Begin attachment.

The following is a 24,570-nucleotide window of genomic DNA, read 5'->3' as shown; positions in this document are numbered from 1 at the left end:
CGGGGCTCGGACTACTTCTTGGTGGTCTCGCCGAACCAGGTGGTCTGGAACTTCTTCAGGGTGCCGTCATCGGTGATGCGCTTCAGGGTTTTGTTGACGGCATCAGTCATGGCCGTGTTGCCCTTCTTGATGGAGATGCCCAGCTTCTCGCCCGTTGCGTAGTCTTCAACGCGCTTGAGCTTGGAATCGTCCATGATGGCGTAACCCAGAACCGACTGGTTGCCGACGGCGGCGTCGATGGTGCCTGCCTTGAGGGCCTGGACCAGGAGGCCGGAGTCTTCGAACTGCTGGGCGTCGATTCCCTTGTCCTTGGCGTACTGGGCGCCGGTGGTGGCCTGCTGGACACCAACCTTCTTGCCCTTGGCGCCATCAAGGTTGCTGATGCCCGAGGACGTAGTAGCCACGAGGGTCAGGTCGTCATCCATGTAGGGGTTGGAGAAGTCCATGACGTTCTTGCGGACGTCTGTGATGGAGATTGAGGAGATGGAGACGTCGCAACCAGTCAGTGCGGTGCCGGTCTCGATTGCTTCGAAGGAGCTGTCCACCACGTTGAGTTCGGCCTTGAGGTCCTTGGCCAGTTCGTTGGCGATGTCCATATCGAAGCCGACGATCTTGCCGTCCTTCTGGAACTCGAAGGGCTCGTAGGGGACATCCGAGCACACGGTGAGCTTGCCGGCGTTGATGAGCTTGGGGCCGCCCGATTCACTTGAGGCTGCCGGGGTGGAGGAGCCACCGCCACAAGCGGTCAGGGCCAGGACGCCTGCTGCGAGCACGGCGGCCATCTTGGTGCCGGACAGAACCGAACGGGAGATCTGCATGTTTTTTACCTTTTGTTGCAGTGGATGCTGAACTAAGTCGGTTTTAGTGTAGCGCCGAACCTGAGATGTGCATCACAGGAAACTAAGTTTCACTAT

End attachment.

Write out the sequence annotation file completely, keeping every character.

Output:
The following is a 24,570-nucleotide window of genomic DNA, read 5'->3' as shown; positions in this document are numbered from 1 at the left end:
CGGGGCTCGGACTACTTCTTGGTGGTCTCGCCGAACCAGGTGGTCTGGAACTTCTTCAGGGTGCCGTCATCGGTGATGCGCTTCAGGGTTTTGTTGACGGCATCAGTCATGGCCGTGTTGCCCTTCTTGATGGAGATGCCCAGCTTCTCGCCCGTTGCGTAGTCTTCAACGCGCTTGAGCTTGGAATCGTCCATGATGGCGTAACCCAGAACCGACTGGTTGCCGACGGCGGCGTCGATGGTGCCTGCCTTGAGGGCCTGGACCAGGAGGCCGGAGTCTTCGAACTGCTGGGCGTCGATTCCCTTGTCCTTGGCGTACTGGGCGCCGGTGGTGGCCTGCTGGACACCAACCTTCTTGCCCTTGGCGCCATCAAGGTTGCTGATGCCCGAGGACGTAGTAGCCACGAGGGTCAGGTCGTCATCCATGTAGGGGTTGGAGAAGTCCATGACGTTCTTGCGGACGTCTGTGATGGAGATTGAGGAGATGGAGACGTCGCAACCAGTCAGTGCGGTGCCGGTCTCGATTGCTTCGAAGGAGCTGTCCACCACGTTGAGTTCGGCCTTGAGGTCCTTGGCCAGTTCGTTGGCGATGTCCATATCGAAGCCGACGATCTTGCCGTCCTTCTGGAACTCGAAGGGCTCGTAGGGGACATCCGAGCACACGGTGAGCTTGCCGGCGTTGATGAGCTTGGGGCCGCCCGATTCACTTGAGGCTGCCGGGGTGGAGGAGCCACCGCCACAAGCGGTCAGGGCCAGGACGCCTGCTGCGAGCACGGCGGCCATCTTGGTGCCGGACAGAACCGAACGGGAGATCTGCATGTTTTTTACCTTTTGTTGCAGTGGATGCTGAACTAAGTCGGTTTTAGTGTAGCGCCGAACCTGAGATGTGCATCACAGGAAACTAAGTTTCACTAT